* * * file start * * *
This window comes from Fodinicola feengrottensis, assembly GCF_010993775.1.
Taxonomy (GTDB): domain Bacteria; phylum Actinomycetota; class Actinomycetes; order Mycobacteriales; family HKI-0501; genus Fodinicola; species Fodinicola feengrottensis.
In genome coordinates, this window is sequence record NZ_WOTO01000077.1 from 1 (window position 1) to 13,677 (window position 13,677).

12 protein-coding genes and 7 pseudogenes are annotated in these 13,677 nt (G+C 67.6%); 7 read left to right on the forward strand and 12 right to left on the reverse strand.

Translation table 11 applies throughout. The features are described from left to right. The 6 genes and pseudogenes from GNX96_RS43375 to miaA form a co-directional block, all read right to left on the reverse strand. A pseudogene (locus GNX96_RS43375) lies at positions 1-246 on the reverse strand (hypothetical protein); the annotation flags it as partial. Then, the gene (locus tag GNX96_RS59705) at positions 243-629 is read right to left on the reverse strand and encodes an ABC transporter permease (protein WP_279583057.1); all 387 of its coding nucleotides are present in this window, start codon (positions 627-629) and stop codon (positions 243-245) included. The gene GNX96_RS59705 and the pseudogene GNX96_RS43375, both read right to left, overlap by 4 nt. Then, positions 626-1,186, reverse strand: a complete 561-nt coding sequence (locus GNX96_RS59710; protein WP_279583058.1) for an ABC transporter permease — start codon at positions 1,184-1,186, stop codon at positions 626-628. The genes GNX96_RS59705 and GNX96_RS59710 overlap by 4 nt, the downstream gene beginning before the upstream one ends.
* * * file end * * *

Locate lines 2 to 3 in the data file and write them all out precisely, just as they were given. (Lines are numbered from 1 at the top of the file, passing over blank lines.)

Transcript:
Taxonomy (GTDB): domain Bacteria; phylum Actinomycetota; class Actinomycetes; order Mycobacteriales; family HKI-0501; genus Fodinicola; species Fodinicola feengrottensis.
In genome coordinates, this window is sequence record NZ_WOTO01000077.1 from 1 (window position 1) to 13,677 (window position 13,677).